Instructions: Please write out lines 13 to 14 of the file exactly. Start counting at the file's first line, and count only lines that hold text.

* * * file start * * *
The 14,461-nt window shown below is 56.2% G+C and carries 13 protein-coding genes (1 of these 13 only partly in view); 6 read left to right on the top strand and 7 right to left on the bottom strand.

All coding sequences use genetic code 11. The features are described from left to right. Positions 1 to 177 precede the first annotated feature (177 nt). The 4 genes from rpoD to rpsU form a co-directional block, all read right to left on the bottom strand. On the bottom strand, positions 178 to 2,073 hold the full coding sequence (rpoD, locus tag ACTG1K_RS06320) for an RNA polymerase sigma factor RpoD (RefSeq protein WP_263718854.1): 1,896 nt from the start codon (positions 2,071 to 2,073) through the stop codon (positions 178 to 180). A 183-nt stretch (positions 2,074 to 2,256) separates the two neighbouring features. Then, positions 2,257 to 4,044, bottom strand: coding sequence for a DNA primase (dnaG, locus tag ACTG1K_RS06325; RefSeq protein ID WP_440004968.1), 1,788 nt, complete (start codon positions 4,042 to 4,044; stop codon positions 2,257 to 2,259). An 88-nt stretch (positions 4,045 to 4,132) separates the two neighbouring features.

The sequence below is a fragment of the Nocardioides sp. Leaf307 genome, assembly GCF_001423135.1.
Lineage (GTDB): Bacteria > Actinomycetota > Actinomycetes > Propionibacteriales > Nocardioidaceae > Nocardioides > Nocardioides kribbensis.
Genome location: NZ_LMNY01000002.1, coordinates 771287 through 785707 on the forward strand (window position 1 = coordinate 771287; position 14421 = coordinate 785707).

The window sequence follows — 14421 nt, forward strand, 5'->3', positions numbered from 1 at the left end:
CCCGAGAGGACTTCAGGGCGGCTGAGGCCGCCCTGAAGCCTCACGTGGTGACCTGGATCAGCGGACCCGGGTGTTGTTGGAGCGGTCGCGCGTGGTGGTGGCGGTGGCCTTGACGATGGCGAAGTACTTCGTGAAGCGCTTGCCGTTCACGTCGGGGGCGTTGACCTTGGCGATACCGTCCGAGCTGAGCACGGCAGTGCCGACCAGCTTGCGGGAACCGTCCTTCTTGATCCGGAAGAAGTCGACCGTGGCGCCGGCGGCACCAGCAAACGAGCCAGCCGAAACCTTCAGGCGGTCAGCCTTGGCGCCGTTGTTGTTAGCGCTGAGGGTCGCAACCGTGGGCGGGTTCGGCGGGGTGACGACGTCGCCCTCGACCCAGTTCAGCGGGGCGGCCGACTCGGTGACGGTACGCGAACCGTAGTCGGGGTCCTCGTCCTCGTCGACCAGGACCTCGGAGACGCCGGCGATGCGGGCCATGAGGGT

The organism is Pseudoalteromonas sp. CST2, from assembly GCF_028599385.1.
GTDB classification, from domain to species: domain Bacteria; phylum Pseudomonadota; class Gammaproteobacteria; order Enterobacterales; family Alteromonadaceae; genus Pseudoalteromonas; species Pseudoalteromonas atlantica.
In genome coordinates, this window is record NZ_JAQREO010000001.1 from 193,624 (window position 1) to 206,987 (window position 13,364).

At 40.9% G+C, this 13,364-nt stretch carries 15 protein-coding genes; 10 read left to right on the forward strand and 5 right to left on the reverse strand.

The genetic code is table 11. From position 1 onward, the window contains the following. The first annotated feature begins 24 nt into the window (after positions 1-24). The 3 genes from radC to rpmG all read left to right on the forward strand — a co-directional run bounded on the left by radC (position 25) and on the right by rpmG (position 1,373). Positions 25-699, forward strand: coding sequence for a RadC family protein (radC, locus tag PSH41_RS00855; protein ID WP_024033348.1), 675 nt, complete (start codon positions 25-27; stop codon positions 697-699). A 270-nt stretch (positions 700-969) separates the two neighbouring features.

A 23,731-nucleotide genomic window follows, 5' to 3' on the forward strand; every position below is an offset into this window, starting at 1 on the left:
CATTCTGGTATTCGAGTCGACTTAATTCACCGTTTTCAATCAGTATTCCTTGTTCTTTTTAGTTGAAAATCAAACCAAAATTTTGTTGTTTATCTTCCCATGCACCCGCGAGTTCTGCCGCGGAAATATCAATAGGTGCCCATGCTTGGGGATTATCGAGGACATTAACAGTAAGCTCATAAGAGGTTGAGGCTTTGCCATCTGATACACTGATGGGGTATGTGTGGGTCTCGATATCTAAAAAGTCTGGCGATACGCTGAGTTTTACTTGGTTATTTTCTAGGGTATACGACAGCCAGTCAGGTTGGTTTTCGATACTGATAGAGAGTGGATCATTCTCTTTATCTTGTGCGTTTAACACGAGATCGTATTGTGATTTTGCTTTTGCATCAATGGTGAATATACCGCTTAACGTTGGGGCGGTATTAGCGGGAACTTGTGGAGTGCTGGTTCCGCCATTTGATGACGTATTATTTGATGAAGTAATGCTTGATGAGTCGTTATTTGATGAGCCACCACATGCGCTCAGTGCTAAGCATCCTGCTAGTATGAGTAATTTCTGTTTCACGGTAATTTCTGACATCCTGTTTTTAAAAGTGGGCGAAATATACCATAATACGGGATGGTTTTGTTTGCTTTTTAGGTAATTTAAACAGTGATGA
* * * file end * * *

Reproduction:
A 23,731-nucleotide genomic window follows, 5' to 3' on the forward strand; every position below is an offset into this window, starting at 1 on the left:
CATTCTGGTATTCGAGTCGACTTAATTCACCGTTTTCAATCAGTATTCCTTGTTCTTTTTAGTTGAAAATCAAACCAAAATTTTGTTGTTTATCTTCCCATGCACCCGCGAGTTCTGCCGCGGAAATATCAATAGGTGCCCATGCTTGGGGATTATCGAGGACATTAACAGTAAGCTCATAAGAGGTTGAGGCTTTGCCATCTGATACACTGATGGGGTATGTGTGGGTCTCGATATCTAAAAAGTCTGGCGATACGCTGAGTTTTACTTGGTTATTTTCTAGGGTATACGACAGCCAGTCAGGTTGGTTTTCGATACTGATAGAGAGTGGATCATTCTCTTTATCTTGTGCGTTTAACACGAGATCGTATTGTGATTTTGCTTTTGCATCAATGGTGAATATACCGCTTAACGTTGGGGCGGTATTAGCGGGAACTTGTGGAGTGCTGGTTCCGCCATTTGATGACGTATTATTTGATGAAGTAATGCTTGATGAGTCGTTATTTGATGAGCCACCACATGCGCTCAGTGCTAAGCATCCTGCTAGTATGAGTAATTTCTGTTTCACGGTAATTTCTGACATCCTGTTTTTAAAAGTGGGCGAAATATACCATAATACGGGATGGTTTTGTTTGCTTTTTAGGTAATTTAAACAGTGATGA